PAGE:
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LSD My Problem Child
3. Chemical Modifications of LSD
When a new type of active compound is discovered in pharmaceutical-chemical research, whether by isolation from a plant drug or from animal organs, or through synthetic production as in the case of LSD, then the chemist attempts, through alterations in its molecular structure, to produce new compounds with similar, perhaps improved activity, or with other valuable active properties. We call this process a chemical modification of this type of active substance. Of the approximately 20,000 new substances that are produced annually in the pharmaceutical-chemical research laboratories of the world, the overwhelming majority are modification products of proportionally few types of active compounds. The discovery of a really new type of active substancenew with regard to chemical structure and pharmacological effectis a rare stroke of luck.
Soon after the discovery of the psychic effects of LSD, two coworkers were assigned to join me in carrying out the chemical modification of LSD on a broader basis and in further investigations in the field of ergot alkaloids. The work on the chemical structure of ergot alkaloids of the peptide type, to which ergotamine and the alkaloids of the ergotoxine group belong, continued with Dr. Theodor Petrzilka. Working with Dr. Franz Troxler, I produced a great number of chemical modifications of LSD, and we attempted to gain further insights into the structure of lysergic acid, for which the American researchers had already proposed a structural formula. In 1949 we succeeded in correcting this formula and specifying the valid structure of this common nucleus of all ergot alkaloids, including of course LSD.
The investigations of the peptide alkaloids of ergot led to the complete structural formulas of these substances, which we published in 1951. Their correctness was confirmed through the total synthesis of ergotamine, which was realized ten years later in collaboration with two younger coworkers, Dr. Albert J. Frey and Dr. Hans Ott. Another coworker, Dr. Paul A. Stadler, was largely responsible for the development of this synthesis into a process practicable on an industrial scale. The synthetic production of peptide ergot alkaloids using lysergic acid obtained from special cultures of the ergot fungus in tanks has great economic importance. This procedure is used to produce the starting material for the medicaments Hydergine and Dihydergot.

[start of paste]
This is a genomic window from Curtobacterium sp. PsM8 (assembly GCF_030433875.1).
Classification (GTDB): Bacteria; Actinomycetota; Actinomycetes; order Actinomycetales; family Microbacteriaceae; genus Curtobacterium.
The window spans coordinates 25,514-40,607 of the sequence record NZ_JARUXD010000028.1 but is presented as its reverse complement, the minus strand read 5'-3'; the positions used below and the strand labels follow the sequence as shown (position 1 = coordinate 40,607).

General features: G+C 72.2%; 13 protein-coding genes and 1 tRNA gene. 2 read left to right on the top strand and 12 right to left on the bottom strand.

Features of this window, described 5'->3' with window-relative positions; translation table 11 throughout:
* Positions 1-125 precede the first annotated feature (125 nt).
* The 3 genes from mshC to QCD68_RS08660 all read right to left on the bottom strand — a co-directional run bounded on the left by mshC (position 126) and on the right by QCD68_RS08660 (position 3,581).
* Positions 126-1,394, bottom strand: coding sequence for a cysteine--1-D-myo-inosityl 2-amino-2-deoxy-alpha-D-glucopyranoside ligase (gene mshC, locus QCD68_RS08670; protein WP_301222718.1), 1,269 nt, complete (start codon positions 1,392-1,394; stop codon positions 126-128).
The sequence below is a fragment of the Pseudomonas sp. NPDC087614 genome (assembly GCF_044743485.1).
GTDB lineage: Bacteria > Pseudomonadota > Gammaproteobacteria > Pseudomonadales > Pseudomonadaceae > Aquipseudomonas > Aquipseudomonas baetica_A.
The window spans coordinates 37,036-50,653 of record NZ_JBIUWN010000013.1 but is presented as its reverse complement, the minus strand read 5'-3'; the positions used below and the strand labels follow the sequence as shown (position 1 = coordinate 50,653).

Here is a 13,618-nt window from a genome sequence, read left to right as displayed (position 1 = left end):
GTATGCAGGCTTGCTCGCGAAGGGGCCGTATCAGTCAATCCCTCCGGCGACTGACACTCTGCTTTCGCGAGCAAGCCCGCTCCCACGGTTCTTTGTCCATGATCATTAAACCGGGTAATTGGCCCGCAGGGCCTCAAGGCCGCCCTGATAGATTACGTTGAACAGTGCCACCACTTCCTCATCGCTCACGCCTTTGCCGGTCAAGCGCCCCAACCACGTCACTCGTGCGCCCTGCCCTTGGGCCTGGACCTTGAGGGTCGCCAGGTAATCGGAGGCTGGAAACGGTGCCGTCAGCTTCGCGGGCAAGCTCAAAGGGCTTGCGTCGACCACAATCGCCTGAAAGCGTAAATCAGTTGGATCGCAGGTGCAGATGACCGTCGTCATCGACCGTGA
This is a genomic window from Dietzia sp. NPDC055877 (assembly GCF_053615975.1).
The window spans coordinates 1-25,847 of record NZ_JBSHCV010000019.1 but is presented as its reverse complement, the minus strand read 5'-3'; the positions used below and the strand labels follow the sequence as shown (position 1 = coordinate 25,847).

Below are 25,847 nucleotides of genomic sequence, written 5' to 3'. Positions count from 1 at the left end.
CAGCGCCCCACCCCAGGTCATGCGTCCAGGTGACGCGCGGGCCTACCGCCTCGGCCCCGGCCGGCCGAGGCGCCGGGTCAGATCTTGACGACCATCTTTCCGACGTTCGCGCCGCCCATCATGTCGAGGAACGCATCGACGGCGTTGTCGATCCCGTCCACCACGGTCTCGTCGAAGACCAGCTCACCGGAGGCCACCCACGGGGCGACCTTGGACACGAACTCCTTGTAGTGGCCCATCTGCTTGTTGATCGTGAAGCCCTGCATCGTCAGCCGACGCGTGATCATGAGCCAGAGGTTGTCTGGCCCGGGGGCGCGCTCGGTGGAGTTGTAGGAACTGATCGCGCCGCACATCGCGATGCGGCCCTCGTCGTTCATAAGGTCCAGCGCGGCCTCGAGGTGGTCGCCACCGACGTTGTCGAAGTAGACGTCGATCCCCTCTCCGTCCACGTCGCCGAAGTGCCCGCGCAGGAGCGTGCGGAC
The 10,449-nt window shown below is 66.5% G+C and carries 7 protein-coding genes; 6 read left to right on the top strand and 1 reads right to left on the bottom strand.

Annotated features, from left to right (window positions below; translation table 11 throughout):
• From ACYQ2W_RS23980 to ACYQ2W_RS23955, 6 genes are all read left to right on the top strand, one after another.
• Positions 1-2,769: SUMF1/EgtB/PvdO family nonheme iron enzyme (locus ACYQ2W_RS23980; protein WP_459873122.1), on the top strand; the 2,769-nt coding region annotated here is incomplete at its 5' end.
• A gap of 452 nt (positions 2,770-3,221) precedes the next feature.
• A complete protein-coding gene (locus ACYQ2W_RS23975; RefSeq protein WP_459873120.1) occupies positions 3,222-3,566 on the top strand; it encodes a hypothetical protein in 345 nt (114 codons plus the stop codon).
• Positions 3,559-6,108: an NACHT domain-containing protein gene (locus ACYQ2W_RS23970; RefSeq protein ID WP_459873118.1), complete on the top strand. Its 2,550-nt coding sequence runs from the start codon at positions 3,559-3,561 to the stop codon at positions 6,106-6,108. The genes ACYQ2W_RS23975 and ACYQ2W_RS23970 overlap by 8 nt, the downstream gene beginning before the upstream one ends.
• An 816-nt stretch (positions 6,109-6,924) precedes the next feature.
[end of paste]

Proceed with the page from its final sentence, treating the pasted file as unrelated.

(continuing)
Now we return to the chemical modifications of LSD. Many LSD derivatives were produced, since 1945, in collaboration with' Dr. Troxler, but none proved hallucinogenically more active than LSD. Indeed, the very closest relatives proved themselves essentially less active in this respect.
There are four different possibilities of spatial arrangement of atoms in the LSD molecule. They are differentiated in technical language by the prefix iso- and the letters D and L. Besides LSD, which is more precisely designated as D-lysergic acid diethylamide, I have also produced and likewise tested in self-experiments the three other spatially different forms, namely D-isolysergic acid diethylamide (iso-LSD), L-lysergic acid diethylamide (L-LSD), and L-isolysergic acid diethylamide (L-iso-LSD). The last three forms of LSD showed no psychic effects up to a dose of 0.5 mg, which corresponds to a 20-fold quantity of a still distinctly active LSD dose.
A substance very closely related to LSD, the monoethylamide of lysergic acid (LAE-23), in which an ethyl group is replaced by a hydrogen atom on the diethylamide residue of LSD, proved to be some ten times less psychoactive than LSD. The hallucinogenic effect of this substance is also qualitatively different: it is characterized by a narcotic component. This narcotic effect is yet more pronounced in lysergic acid amide (LA-111), in which both ethyl groups of LSD are displaced by hydrogen atoms. These effects, which I established in comparative self-experiments with LA-111 and LAE-32, were corroborated by subsequent clinical investigations.
Fifteen years later we encountered lysergic acid amide, which had been produced synthetically for these investigations, as a naturally occurring active principle of the Mexican magic drug ololiuqui. In a later chapter I shall deal more fully with this unexpected discovery.
Certain results of the chemical modification of LSD proved valuable to medicinal research; LSD derivatives were found that were only weakly or not at all hallucinogenic, but instead exhibited other effects of LSD to an increased extent. Such an effect of LSD is its blocking effect on the neurotransmitter serotonin (referred to previously in the discussion of the pharmacological properties of LSD). As serotonin plays a role in allergic-inflammatory processes and also in the generation of migraine, a specific serotonin-blocking substance was of great significance to medicinal research. We therefore searched systematically for LSD derivatives without hallucinogenic effects, but with the highest possible activity as serotonin blockers. The first such active substance was found in bromo-LSD, which has become known in medicinal-biological research under the designation BOL-148. In the course of our investigations on serotonin antagonists, Dr. Troxler produced in the sequel yet stronger and more specifically active compounds. The most active entered the medicinal market as a medicament for the treatment of migraine, under the trademark "Deseril" or, in English-speaking countries, "Sansert."
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